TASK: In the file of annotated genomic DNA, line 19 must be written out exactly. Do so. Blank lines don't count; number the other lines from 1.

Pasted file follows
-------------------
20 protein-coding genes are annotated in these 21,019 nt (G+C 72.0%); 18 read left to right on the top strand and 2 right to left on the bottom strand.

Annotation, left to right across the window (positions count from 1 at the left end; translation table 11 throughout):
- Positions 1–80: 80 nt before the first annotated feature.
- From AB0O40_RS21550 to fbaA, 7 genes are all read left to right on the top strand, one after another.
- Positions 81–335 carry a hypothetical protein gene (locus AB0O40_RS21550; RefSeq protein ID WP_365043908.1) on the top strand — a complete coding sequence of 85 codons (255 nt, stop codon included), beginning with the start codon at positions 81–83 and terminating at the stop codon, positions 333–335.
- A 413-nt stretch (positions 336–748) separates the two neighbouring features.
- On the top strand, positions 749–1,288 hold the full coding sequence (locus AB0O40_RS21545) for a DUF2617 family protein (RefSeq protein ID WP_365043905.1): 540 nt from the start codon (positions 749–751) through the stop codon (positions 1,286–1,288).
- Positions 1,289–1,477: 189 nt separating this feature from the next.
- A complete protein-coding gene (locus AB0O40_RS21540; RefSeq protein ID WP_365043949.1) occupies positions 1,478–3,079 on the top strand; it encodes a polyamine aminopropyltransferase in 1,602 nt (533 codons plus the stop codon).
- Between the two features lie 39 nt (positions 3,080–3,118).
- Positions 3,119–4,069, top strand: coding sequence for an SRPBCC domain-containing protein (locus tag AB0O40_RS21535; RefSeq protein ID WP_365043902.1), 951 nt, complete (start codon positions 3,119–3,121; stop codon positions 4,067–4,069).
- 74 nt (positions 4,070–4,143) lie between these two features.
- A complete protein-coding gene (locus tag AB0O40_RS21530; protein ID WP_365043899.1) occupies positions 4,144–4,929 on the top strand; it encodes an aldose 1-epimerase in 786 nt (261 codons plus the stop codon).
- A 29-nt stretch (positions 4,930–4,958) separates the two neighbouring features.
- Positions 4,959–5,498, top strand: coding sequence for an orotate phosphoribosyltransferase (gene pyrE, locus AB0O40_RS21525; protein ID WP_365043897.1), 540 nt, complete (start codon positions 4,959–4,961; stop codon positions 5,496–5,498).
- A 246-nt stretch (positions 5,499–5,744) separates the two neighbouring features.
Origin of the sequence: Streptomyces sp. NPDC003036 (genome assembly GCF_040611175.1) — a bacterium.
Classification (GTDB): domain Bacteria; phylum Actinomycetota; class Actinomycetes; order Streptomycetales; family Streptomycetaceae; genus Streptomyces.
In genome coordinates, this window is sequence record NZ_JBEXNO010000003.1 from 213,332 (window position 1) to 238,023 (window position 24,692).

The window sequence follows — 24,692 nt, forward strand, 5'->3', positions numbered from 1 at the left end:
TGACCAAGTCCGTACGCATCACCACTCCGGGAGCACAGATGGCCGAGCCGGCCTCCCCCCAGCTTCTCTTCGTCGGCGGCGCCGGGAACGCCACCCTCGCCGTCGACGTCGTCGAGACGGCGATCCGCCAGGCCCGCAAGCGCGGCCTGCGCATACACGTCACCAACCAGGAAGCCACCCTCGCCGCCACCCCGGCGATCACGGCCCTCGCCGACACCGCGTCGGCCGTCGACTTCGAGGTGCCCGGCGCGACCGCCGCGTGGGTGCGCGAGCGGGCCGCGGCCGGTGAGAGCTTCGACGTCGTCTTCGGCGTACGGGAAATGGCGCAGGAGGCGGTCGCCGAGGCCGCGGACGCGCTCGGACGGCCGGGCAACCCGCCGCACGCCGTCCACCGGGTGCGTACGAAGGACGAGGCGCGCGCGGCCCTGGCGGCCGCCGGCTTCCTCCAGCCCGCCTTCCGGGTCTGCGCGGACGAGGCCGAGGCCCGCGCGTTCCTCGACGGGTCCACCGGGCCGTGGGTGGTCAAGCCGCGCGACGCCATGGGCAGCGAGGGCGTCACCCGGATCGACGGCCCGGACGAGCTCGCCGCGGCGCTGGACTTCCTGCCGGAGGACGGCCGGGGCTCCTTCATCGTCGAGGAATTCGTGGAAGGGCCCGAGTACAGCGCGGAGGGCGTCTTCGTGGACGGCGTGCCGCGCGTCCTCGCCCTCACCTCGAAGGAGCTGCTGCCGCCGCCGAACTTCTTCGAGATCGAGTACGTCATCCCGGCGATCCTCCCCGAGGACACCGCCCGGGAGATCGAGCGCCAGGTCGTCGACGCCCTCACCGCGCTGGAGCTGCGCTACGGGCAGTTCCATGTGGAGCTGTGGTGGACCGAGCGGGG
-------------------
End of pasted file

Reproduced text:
In genome coordinates, this window is sequence record NZ_JBEXNO010000003.1 from 213,332 (window position 1) to 238,023 (window position 24,692).